The motions about singleness are designed to encourage positive conversations about this oft forgotten people, so that churches can work harder at encouraging them and making church a community where they belong. As positive and faithful as these motions are, they are another reminder of how foreign and countercultural Christianity is in today’s Australia. I wonder if the Synod realises the implications of the position they have taken? Imagine the headline, “Australia’s Anglican Communion votes to oppose Victorian law”! I suspect the relevance has eluded most.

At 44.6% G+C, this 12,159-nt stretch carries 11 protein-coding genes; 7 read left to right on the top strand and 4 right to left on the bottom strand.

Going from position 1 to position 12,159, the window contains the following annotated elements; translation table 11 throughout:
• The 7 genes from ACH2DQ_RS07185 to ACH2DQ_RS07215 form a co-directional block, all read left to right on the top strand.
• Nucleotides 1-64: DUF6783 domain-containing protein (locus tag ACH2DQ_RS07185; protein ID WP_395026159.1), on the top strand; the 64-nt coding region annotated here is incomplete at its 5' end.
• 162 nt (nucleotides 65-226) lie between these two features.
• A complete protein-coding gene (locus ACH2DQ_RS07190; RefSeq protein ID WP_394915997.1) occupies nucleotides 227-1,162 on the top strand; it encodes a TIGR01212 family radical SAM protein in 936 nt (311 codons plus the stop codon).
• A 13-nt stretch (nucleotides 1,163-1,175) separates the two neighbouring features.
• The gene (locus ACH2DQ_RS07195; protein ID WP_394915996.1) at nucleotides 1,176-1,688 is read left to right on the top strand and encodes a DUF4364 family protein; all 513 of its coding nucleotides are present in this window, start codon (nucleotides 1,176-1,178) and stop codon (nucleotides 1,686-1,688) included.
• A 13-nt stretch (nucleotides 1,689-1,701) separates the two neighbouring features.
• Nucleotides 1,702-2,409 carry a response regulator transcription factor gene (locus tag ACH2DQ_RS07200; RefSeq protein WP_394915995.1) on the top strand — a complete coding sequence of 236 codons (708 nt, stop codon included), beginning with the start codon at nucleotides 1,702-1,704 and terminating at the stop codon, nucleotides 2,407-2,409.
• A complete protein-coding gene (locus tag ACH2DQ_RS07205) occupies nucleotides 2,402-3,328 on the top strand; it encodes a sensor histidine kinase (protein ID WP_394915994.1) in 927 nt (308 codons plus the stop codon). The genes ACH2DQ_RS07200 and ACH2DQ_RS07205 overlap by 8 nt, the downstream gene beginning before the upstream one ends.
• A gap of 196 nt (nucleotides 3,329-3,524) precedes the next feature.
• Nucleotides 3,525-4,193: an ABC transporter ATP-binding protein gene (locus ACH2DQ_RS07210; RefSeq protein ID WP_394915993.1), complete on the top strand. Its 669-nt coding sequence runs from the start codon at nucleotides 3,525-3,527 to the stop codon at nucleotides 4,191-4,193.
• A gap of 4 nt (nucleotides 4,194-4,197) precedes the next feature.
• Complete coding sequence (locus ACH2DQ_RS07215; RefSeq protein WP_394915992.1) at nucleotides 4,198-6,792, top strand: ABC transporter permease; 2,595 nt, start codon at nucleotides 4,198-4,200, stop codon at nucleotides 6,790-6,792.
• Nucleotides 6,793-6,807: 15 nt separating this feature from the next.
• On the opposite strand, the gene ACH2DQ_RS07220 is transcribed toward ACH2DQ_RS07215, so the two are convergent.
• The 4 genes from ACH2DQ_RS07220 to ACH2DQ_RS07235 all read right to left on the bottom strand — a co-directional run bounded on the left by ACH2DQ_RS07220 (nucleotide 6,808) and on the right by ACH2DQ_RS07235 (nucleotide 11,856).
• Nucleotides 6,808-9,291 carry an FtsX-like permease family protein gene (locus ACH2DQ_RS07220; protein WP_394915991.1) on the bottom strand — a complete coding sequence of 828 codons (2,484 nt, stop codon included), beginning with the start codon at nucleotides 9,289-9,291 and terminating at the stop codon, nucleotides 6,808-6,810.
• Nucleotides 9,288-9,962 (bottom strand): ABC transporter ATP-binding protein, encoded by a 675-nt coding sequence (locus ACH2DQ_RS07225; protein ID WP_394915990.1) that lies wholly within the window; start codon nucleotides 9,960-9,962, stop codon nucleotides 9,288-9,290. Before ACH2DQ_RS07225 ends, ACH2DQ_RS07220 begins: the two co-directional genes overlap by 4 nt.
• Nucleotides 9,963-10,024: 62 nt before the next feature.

As a non Anglican observing the proceedings, there are lessons for other Christian denominations to learn, follow and avoid. The bonds of peace and spiritual unity require more than a few litres of administrative glue and a splash of rhetorical clag! Thank God for congregation members and local church leaders who have resisted the Sirens call to shipwreck on the rocks of Scylla. Isn’t that temptation? The sound of societal acceptance is strong. The pull of holding onto comfort and power is magnetic. However, we will not serve Christ and his body well, and neither will we display the beauty and grace of God by abandoning what God has laid out in his word as true and good. Even as I write this, the General Synod has returned to the issue of marriage with some voices calling for same sex marriage to be accepted. Despite the ominous signs in the Anglican communion as some blow the sails closer to the rocks, there are also some encouraging signs among crew members as they faithfully navigate through these dangerous waters.